People don’t tend to talk about cheese coincidences, do they? Perhaps most people don’t have cheese coincidences. I’m not sure I used to, to be honest, but if you’re going to eat a lot of cheese and read about a lot of cheese, it’s going to happen. And so it was when some friends came round for a fondue night and brought with them the gift of a chunk of cheese. (Kind guests! Wise guests!) The cheese was called Ogleshield and it just so happened that one of the cheeses that was lying in an enormous grated cheese-mountain behind me, ready to be fondued, was Bermondsey Hardpressed. And goodness me, what do you know, they only go and share a Cheese-Daddy! (That’s very different from a Sugar Daddy by the way…)

Here is the Ogleshield (it was vacuum-packed so I don’t think it usually looks quite this shiny):

Ogleshield cheese

Ogleshield is an unpasteurised, washed rind cow’s milk cheese, made by Jamie Montgomery of Manor Farm in Somerset. Montgomery’s Cheddar (made from the milk of Friesian-Holstein cows) is one of the best Cheddars in the country, an absolute cheese-bucket-list must, but the farm also has a herd of Jersey cows which, alas, whilst having very nice eyelashes, are useless for Cheddar-making (as I learnt to my cost with the recent judging of my own Jersey-Cheddar Colin). You would assume that lovely, creamy Jersey milk would be a shoe-in for gorgeous cheese but apparently not; the fat globules are so large that they make setting more difficult and tend to bind in moisture which can make harder cheeses taste funny as they mature.

So it was that when two American wannabe-cheesemakers arrived at the farm, wanting to know the secrets of making great Cheddar, Montgomery set them to work to find a cheesy use for the Jersey milk. After much experimentation, they came up with a recipe somewhere between a Cheddar and a Tomme; the cheese was called ‘Shield’, partly because of its appearance and also because there’s a hill on the farm (that some believe to be the site of Camelot!) where an ancient bronze shield had been found.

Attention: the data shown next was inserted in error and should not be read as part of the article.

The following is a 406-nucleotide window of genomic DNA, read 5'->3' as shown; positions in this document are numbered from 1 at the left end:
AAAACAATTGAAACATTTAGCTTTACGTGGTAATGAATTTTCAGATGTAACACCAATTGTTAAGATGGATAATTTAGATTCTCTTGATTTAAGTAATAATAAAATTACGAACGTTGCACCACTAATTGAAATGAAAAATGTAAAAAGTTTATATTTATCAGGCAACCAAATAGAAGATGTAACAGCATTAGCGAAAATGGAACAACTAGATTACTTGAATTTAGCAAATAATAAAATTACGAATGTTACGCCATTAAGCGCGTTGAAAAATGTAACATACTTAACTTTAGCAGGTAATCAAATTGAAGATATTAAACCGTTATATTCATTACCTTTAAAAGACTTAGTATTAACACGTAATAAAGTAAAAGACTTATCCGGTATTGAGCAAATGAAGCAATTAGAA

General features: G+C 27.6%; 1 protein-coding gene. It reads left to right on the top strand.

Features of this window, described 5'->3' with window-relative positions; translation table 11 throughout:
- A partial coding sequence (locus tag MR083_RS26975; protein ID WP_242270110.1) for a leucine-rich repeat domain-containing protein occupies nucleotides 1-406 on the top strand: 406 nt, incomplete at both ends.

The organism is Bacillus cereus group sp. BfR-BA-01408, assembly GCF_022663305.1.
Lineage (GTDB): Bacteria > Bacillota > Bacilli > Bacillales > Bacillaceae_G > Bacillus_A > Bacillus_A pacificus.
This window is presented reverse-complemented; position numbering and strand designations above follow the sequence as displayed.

The cheese turned out to be perfectly acceptable but lacked the wow factor. Randolph Hodgson of Neal’s Yard Dairy apparently nicknamed it ‘Montgomery’s Lite’ and found it too hard and mild. One of the Dairy’s affineurs (‘cheese maturer’ is the rather less exciting-sounding English equivalent) was no less than Kappacasein’s Bill Oglethorpe, whose name makes it sound like he’s from Ilkley Moor but is actually French and learned his cheese skills in the Swiss Alps. As a pet project, he began washing the rind of the Shields in salt water and letting them sit in a moist room; this locks in more moisture and also results in the sticky orange stinky-feet rind produced by brevibacterium linens bacteria. The cheese was much richer and fruitier and not dissimilar to an alpine Raclette, a cheese characteristically used to make a dish of the same name with potatoes and sometimes smoked ham. A new cheese was born and christened Ogleshield. Some friends of Oglethorpe’s bought him a Raclette machine and his Borough Market stall was born – the same stall where I had purchased my fondue-bound Bermondsey Hardpressed (he also gave me some free yoghurt from under the counter, not yet on sale, made from his cultures; it’s the sweetest natural yoghurt I’ve ever tasted, really good).

And the Ogleshield? Well, it’s a washed rind cheese, so it’s not a shy guy. Its texture is a little more rubbery than British washed rinds like Stinking Bishop and Oxford Isis, probably due to the alpine influence of the recipe. My live-in washed rind hater refused to even try it and I have to say even I found it a bit much to nibble on. In its defence, as I said above, it had been sealed in plastic and I have a feeling that this resulted in a similar effect to when you leave a very sweaty P.E. kit in a carrier bag for the weekend – trapped ponk. Raclette-lovers rave about it though and so I tried some in a subsequent fondue and really liked the oomph that it gave to it. Bill’s Ogleshield Raclettes are regularly voted as one of the best sandwiches anywhere ever so there’s nothing for it, I’ll simply have to return to Borough Market and give Ogleshield another chance…sigh…

Additional research from Cheese Plus, Neal’s Yard Dairy and The Atlantic.


Filed under cheese

31 responses to “Ogleshield

  1. So much eating for the sake of your blog! The things we food (and cheese) bloggers do. 😛

  2. Your dedication to research for this blog is admirable! I keep reading about Borough Market but have never been. Should it be on my list of places to visit next time I venture down to the big city?